The Hospital Industry
The Flexnor Report
• The publication of the Flexnor Report in 1910
served as a catalyst for general reform in
healthcare d...
A Brief History of American
Hospitals
• Three important factors served to transform
hospitals into the modern medical inst...
A Brief History of American
Hospitals
• When hospitals were financed through
taxation and philanthropy, patient fees
were ...
A Brief History of American
Hospitals, continued.
• 1900–1915: The Flexnor Report (1910) served as a pointed
condemnation ...
A Brief History of American
Hospitals, continued.
• 1950s: Vaccines against polio and rubella marked the
true beginning of...
A Brief History of American
Hospitals, continued.
• 1970s: Explosive growth typified the medical care
system
– New hospita...
A Brief History of American
Hospitals, continued.
• 1980s: By 1982, healthcare expenditures exceeded 10
percent of gross d...
The U.S. Institutional Setting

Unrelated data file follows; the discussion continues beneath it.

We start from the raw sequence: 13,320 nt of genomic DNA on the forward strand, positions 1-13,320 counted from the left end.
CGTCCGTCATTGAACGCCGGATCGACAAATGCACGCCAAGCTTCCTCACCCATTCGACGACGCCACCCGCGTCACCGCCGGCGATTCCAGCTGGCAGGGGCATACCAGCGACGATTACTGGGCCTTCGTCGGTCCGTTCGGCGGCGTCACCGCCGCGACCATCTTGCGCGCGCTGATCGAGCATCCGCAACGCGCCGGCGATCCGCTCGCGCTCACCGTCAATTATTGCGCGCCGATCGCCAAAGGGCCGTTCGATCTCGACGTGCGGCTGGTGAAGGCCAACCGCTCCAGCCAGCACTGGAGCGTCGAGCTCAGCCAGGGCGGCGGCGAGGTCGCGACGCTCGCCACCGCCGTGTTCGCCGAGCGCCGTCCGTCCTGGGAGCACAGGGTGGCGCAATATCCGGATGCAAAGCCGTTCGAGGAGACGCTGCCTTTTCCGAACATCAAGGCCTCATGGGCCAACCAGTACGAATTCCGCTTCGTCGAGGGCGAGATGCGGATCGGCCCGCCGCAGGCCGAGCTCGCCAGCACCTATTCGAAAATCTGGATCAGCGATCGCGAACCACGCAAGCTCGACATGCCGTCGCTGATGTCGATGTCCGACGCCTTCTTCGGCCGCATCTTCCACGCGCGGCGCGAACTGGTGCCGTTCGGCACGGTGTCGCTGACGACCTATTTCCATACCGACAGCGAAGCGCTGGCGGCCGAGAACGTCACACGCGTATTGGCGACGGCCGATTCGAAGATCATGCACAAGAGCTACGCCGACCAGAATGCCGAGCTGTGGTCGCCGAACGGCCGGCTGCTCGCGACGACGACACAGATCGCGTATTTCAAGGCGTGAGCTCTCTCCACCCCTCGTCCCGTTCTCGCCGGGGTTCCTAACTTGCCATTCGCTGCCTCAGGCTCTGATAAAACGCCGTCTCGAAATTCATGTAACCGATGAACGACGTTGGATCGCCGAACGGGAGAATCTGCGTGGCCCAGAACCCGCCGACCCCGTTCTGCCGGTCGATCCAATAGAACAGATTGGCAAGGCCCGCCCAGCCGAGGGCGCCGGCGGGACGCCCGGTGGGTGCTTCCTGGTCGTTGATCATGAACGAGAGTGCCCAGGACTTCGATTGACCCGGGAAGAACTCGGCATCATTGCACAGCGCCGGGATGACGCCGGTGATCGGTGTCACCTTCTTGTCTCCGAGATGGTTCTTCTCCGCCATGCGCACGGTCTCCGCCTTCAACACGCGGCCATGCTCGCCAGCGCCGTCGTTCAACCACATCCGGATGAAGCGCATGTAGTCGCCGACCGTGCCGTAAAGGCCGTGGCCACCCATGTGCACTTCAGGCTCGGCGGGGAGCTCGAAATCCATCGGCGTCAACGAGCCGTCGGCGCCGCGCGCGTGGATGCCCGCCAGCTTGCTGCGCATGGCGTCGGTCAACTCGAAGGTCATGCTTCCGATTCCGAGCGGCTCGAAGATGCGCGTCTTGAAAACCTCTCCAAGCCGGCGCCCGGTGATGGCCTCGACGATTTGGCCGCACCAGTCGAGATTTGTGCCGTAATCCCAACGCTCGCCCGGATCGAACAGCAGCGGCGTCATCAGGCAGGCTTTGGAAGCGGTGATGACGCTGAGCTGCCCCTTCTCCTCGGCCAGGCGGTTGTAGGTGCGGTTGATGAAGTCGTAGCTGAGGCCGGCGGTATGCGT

• Hospital Classification
– Hospitals are classified according to the length of
stay, the m...
The U.S. Institutional Setting
• Teaching Hospitals
– About 20 percent of all hospitals in the United
States have an affil...
The U.S. Institutional Setting
• Hospital Spending
– Most hospital spending is by third party payers.
Government sources p...
The role of the Not-For-Profit
Organization in the Hospital Industry
• The Not-For-Profit Organizational Form
– A not-for-...
The role of the Not-For-Profit
Organization in the Hospital Industry
– A second argument is based on the notion
that profi...
The Tend Toward Multihospital
Systems
• The Theory of Consolidation
– Mergers, acquisitions, and other forms of
consolidat...
The Tend Toward Multihospital
Systems
• The Empirical Evidence on Consolidation
– Most of the empirical research on the gr...
The Tend Toward Multihospital
Systems
• This strategy, similar to the one used by
international franchises in the fast foo...
Summary
• Hospital care tends to be the most expensive
aspect of healthcare delivery
• Dominated by the private not-for-pr...
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Hospital industry

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Hospital industry

  1. 1. The Hospital Industry